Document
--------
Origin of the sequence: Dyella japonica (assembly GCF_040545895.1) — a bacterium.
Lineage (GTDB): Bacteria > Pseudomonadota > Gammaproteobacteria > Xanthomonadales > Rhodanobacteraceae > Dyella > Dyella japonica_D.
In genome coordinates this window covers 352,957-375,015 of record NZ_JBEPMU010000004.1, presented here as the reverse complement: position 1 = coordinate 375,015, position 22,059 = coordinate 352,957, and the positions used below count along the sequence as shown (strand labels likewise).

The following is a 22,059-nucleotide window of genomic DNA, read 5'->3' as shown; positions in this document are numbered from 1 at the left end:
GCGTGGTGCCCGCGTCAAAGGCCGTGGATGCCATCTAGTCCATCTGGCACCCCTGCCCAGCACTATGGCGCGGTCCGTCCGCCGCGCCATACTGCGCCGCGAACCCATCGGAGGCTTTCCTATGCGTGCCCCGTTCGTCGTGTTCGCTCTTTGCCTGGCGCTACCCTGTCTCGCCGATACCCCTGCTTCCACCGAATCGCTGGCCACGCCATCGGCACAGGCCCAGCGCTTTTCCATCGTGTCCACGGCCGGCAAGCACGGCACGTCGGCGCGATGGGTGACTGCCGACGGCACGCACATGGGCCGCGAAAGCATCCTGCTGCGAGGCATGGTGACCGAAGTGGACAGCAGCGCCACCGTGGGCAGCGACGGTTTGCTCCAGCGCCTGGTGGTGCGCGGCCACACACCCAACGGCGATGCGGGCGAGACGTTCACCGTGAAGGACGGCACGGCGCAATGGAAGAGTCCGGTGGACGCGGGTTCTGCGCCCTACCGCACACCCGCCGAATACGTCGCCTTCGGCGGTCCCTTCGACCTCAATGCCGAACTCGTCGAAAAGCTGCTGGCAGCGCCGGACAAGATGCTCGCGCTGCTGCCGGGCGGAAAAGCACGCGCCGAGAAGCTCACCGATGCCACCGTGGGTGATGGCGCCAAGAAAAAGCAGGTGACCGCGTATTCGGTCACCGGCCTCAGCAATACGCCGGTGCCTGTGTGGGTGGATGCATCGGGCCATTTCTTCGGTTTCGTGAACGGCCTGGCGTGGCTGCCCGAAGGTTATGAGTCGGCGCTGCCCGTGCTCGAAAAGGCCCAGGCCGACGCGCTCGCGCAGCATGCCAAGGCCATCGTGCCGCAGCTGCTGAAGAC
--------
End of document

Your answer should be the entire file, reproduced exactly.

Origin of the sequence: Dyella japonica (assembly GCF_040545895.1) — a bacterium.
Lineage (GTDB): Bacteria > Pseudomonadota > Gammaproteobacteria > Xanthomonadales > Rhodanobacteraceae > Dyella > Dyella japonica_D.
In genome coordinates this window covers 352,957-375,015 of record NZ_JBEPMU010000004.1, presented here as the reverse complement: position 1 = coordinate 375,015, position 22,059 = coordinate 352,957, and the positions used below count along the sequence as shown (strand labels likewise).

The following is a 22,059-nucleotide window of genomic DNA, read 5'->3' as shown; positions in this document are numbered from 1 at the left end:
GCGTGGTGCCCGCGTCAAAGGCCGTGGATGCCATCTAGTCCATCTGGCACCCCTGCCCAGCACTATGGCGCGGTCCGTCCGCCGCGCCATACTGCGCCGCGAACCCATCGGAGGCTTTCCTATGCGTGCCCCGTTCGTCGTGTTCGCTCTTTGCCTGGCGCTACCCTGTCTCGCCGATACCCCTGCTTCCACCGAATCGCTGGCCACGCCATCGGCACAGGCCCAGCGCTTTTCCATCGTGTCCACGGCCGGCAAGCACGGCACGTCGGCGCGATGGGTGACTGCCGACGGCACGCACATGGGCCGCGAAAGCATCCTGCTGCGAGGCATGGTGACCGAAGTGGACAGCAGCGCCACCGTGGGCAGCGACGGTTTGCTCCAGCGCCTGGTGGTGCGCGGCCACACACCCAACGGCGATGCGGGCGAGACGTTCACCGTGAAGGACGGCACGGCGCAATGGAAGAGTCCGGTGGACGCGGGTTCTGCGCCCTACCGCACACCCGCCGAATACGTCGCCTTCGGCGGTCCCTTCGACCTCAATGCCGAACTCGTCGAAAAGCTGCTGGCAGCGCCGGACAAGATGCTCGCGCTGCTGCCGGGCGGAAAAGCACGCGCCGAGAAGCTCACCGATGCCACCGTGGGTGATGGCGCCAAGAAAAAGCAGGTGACCGCGTATTCGGTCACCGGCCTCAGCAATACGCCGGTGCCTGTGTGGGTGGATGCATCGGGCCATTTCTTCGGTTTCGTGAACGGCCTGGCGTGGCTGCCCGAAGGTTATGAGTCGGCGCTGCCCGTGCTCGAAAAGGCCCAGGCCGACGCGCTCGCGCAGCATGCCAAGGCCATCGTGCCGCAGCTGCTGAAGAC